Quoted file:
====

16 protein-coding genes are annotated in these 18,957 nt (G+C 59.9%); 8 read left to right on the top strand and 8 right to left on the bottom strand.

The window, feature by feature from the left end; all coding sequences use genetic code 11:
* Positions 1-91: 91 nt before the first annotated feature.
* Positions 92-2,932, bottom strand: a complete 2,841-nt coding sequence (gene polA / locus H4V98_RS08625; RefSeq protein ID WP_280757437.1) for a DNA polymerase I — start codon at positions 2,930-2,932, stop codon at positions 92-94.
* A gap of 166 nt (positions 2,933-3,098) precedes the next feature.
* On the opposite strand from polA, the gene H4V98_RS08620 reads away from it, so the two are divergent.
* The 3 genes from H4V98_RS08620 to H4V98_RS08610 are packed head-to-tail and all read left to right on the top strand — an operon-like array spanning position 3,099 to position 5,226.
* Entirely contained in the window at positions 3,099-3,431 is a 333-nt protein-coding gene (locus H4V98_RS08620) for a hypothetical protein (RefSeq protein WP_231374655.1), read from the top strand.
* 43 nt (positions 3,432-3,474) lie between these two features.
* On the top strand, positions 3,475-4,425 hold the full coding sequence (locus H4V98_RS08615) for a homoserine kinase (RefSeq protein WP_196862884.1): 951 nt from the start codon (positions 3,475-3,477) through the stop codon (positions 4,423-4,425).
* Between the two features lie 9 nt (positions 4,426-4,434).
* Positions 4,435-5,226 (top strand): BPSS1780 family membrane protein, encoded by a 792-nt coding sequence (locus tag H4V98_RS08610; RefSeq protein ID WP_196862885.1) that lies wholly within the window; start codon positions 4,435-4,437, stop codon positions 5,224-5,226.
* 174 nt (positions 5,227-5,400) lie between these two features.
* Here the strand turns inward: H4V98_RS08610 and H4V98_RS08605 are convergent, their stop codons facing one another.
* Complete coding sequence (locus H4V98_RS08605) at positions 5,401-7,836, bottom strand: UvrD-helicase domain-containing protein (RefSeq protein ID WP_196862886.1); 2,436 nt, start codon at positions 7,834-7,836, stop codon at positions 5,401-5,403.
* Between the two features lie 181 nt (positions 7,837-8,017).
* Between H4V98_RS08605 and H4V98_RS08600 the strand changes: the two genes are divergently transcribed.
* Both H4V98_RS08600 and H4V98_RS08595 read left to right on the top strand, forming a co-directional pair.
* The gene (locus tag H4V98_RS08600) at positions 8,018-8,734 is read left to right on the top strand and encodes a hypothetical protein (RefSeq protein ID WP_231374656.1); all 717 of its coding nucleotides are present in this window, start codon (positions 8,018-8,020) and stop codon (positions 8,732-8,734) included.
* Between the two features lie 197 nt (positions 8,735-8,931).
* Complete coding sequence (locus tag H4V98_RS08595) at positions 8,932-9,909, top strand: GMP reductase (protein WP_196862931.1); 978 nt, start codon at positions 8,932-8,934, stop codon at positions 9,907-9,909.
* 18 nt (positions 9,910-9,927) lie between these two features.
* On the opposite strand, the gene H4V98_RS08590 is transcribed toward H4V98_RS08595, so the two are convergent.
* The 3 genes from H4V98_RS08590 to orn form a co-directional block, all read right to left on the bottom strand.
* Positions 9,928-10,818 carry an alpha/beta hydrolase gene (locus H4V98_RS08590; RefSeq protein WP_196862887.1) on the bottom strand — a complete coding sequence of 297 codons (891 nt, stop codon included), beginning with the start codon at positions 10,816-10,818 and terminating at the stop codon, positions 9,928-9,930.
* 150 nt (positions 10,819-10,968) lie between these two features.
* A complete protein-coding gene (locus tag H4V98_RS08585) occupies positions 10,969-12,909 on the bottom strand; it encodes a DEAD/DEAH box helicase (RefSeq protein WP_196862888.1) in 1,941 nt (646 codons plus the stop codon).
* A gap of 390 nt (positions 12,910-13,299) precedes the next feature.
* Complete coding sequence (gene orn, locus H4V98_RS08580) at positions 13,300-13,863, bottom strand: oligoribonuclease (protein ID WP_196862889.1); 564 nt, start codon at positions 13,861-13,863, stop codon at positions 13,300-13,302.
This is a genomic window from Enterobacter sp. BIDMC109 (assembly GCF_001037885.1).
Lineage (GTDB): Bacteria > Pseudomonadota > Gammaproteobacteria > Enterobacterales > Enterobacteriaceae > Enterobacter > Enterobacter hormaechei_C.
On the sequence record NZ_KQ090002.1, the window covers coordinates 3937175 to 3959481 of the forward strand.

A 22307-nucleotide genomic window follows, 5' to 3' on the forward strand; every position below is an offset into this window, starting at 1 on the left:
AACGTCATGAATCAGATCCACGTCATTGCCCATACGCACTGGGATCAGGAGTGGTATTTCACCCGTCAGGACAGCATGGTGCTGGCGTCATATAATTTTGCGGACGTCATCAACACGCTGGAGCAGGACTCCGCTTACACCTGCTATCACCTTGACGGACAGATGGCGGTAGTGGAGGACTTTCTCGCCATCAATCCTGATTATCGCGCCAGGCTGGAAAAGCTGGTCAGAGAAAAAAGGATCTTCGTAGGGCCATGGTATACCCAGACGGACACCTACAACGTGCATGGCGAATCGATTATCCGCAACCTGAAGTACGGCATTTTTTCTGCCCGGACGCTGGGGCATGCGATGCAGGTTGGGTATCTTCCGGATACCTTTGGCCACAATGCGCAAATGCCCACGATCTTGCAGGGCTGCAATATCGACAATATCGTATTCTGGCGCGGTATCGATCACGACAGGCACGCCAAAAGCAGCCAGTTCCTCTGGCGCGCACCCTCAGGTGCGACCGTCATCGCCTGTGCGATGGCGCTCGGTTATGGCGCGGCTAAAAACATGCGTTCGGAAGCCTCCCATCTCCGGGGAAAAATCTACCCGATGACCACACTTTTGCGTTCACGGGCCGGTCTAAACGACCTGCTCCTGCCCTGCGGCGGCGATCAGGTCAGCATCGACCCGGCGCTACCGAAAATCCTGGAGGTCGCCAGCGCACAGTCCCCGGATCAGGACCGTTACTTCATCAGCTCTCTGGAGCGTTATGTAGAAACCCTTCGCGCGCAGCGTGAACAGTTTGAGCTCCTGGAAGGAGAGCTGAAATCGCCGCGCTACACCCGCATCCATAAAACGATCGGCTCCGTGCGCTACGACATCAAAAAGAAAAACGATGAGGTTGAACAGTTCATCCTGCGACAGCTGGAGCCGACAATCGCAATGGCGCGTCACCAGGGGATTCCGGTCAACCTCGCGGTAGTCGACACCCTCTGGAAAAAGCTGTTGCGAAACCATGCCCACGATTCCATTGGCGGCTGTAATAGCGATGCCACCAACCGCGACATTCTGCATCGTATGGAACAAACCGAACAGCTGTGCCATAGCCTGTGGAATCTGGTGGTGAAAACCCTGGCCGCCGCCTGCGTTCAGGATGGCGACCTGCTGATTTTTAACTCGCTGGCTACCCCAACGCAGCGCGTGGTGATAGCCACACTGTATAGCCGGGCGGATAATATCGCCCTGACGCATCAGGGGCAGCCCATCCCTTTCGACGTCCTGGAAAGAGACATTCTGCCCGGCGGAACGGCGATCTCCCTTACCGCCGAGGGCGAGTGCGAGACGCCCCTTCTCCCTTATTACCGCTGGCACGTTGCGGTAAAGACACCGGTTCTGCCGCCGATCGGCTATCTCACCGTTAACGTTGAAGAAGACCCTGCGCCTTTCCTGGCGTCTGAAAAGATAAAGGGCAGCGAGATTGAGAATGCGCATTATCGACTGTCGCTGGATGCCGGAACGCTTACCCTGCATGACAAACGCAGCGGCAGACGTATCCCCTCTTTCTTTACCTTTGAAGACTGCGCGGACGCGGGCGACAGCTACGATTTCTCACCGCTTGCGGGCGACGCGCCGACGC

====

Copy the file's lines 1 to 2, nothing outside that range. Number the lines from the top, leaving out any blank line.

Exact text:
16 protein-coding genes are annotated in these 18,957 nt (G+C 59.9%); 8 read left to right on the top strand and 8 right to left on the bottom strand.

The window, feature by feature from the left end; all coding sequences use genetic code 11: